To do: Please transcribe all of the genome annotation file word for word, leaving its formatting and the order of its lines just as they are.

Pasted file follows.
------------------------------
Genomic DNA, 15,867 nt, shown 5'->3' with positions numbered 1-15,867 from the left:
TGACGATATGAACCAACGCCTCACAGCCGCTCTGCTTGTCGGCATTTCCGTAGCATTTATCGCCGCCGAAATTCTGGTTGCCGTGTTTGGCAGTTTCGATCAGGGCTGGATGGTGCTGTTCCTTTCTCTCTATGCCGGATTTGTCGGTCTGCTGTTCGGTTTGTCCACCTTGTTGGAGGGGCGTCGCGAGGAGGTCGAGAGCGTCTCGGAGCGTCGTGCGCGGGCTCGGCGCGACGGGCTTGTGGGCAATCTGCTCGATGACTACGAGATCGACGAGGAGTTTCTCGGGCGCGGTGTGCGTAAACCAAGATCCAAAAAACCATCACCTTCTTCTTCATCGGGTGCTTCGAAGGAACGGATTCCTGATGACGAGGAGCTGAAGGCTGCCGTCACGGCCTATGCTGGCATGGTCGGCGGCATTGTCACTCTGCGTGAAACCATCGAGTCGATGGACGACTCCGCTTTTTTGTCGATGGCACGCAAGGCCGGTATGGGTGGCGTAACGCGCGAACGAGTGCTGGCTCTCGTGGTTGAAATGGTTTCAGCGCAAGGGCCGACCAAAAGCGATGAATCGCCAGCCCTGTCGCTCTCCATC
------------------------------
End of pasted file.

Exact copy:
Genomic DNA, 15,867 nt, shown 5'->3' with positions numbered 1-15,867 from the left:
TGACGATATGAACCAACGCCTCACAGCCGCTCTGCTTGTCGGCATTTCCGTAGCATTTATCGCCGCCGAAATTCTGGTTGCCGTGTTTGGCAGTTTCGATCAGGGCTGGATGGTGCTGTTCCTTTCTCTCTATGCCGGATTTGTCGGTCTGCTGTTCGGTTTGTCCACCTTGTTGGAGGGGCGTCGCGAGGAGGTCGAGAGCGTCTCGGAGCGTCGTGCGCGGGCTCGGCGCGACGGGCTTGTGGGCAATCTGCTCGATGACTACGAGATCGACGAGGAGTTTCTCGGGCGCGGTGTGCGTAAACCAAGATCCAAAAAACCATCACCTTCTTCTTCATCGGGTGCTTCGAAGGAACGGATTCCTGATGACGAGGAGCTGAAGGCTGCCGTCACGGCCTATGCTGGCATGGTCGGCGGCATTGTCACTCTGCGTGAAACCATCGAGTCGATGGACGACTCCGCTTTTTTGTCGATGGCACGCAAGGCCGGTATGGGTGGCGTAACGCGCGAACGAGTGCTGGCTCTCGTGGTTGAAATGGTTTCAGCGCAAGGGCCGACCAAAAGCGATGAATCGCCAGCCCTGTCGCTCTCCATC